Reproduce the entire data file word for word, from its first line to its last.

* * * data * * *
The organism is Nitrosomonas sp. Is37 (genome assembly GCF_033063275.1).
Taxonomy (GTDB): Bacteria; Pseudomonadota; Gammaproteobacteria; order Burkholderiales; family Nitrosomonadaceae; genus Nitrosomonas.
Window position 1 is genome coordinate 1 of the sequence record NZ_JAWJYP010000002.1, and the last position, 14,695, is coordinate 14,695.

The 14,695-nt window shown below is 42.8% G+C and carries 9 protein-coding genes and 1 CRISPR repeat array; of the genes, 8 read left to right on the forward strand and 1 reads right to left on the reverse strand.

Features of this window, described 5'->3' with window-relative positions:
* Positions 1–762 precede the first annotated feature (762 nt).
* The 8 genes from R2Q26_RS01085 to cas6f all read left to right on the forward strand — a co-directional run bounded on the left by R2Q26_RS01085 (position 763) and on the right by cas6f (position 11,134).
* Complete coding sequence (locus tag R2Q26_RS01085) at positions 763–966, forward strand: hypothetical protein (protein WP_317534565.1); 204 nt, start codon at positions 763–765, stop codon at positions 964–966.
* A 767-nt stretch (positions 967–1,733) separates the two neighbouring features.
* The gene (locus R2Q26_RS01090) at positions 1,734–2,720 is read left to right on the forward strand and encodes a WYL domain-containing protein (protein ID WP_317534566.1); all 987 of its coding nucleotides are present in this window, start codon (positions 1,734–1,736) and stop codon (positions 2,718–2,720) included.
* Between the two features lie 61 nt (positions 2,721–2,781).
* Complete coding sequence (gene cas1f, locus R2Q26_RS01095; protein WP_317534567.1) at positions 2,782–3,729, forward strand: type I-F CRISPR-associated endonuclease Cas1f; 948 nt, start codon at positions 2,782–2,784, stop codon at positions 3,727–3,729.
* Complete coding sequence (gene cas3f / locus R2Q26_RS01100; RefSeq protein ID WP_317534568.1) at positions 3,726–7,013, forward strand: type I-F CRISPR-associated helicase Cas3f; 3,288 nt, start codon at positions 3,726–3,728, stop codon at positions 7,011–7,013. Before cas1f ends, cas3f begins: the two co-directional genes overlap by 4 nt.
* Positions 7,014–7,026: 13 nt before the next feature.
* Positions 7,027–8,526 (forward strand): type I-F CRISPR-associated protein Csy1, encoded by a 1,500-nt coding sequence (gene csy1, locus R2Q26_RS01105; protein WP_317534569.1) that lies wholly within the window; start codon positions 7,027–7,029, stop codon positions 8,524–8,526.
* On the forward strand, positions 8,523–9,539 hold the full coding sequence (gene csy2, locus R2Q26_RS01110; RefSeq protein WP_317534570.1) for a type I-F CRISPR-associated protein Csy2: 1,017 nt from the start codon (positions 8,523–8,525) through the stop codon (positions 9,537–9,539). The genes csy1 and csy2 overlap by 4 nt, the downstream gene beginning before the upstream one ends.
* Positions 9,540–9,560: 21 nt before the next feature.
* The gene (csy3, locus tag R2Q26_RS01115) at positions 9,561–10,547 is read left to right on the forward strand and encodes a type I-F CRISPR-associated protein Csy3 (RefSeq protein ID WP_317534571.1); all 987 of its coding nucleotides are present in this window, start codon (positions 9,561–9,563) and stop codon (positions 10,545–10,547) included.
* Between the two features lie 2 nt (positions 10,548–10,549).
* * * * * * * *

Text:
The organism is Nitrosomonas sp. Is37 (genome assembly GCF_033063275.1).
Taxonomy (GTDB): Bacteria; Pseudomonadota; Gammaproteobacteria; order Burkholderiales; family Nitrosomonadaceae; genus Nitrosomonas.
Window position 1 is genome coordinate 1 of the sequence record NZ_JAWJYP010000002.1, and the last position, 14,695, is coordinate 14,695.

The 14,695-nt window shown below is 42.8% G+C and carries 9 protein-coding genes and 1 CRISPR repeat array; of the genes, 8 read left to right on the forward strand and 1 reads right to left on the reverse strand.

Features of this window, described 5'->3' with window-relative positions:
* Positions 1–762 precede the first annotated feature (762 nt).
* The 8 genes from R2Q26_RS01085 to cas6f all read left to right on the forward strand — a co-directional run bounded on the left by R2Q26_RS01085 (position 763) and on the right by cas6f (position 11,134).
* Complete coding sequence (locus tag R2Q26_RS01085) at positions 763–966, forward strand: hypothetical protein (protein WP_317534565.1); 204 nt, start codon at positions 763–765, stop codon at positions 964–966.
* A 767-nt stretch (positions 967–1,733) separates the two neighbouring features.
* The gene (locus R2Q26_RS01090) at positions 1,734–2,720 is read left to right on the forward strand and encodes a WYL domain-containing protein (protein ID WP_317534566.1); all 987 of its coding nucleotides are present in this window, start codon (positions 1,734–1,736) and stop codon (positions 2,718–2,720) included.
* Between the two features lie 61 nt (positions 2,721–2,781).
* Complete coding sequence (gene cas1f, locus R2Q26_RS01095; protein WP_317534567.1) at positions 2,782–3,729, forward strand: type I-F CRISPR-associated endonuclease Cas1f; 948 nt, start codon at positions 2,782–2,784, stop codon at positions 3,727–3,729.
* Complete coding sequence (gene cas3f / locus R2Q26_RS01100; RefSeq protein ID WP_317534568.1) at positions 3,726–7,013, forward strand: type I-F CRISPR-associated helicase Cas3f; 3,288 nt, start codon at positions 3,726–3,728, stop codon at positions 7,011–7,013. Before cas1f ends, cas3f begins: the two co-directional genes overlap by 4 nt.
* Positions 7,014–7,026: 13 nt before the next feature.
* Positions 7,027–8,526 (forward strand): type I-F CRISPR-associated protein Csy1, encoded by a 1,500-nt coding sequence (gene csy1, locus R2Q26_RS01105; protein WP_317534569.1) that lies wholly within the window; start codon positions 7,027–7,029, stop codon positions 8,524–8,526.
* On the forward strand, positions 8,523–9,539 hold the full coding sequence (gene csy2, locus R2Q26_RS01110; RefSeq protein WP_317534570.1) for a type I-F CRISPR-associated protein Csy2: 1,017 nt from the start codon (positions 8,523–8,525) through the stop codon (positions 9,537–9,539). The genes csy1 and csy2 overlap by 4 nt, the downstream gene beginning before the upstream one ends.
* Positions 9,540–9,560: 21 nt before the next feature.
* The gene (csy3, locus tag R2Q26_RS01115) at positions 9,561–10,547 is read left to right on the forward strand and encodes a type I-F CRISPR-associated protein Csy3 (RefSeq protein ID WP_317534571.1); all 987 of its coding nucleotides are present in this window, start codon (positions 9,561–9,563) and stop codon (positions 10,545–10,547) included.
* Between the two features lie 2 nt (positions 10,548–10,549).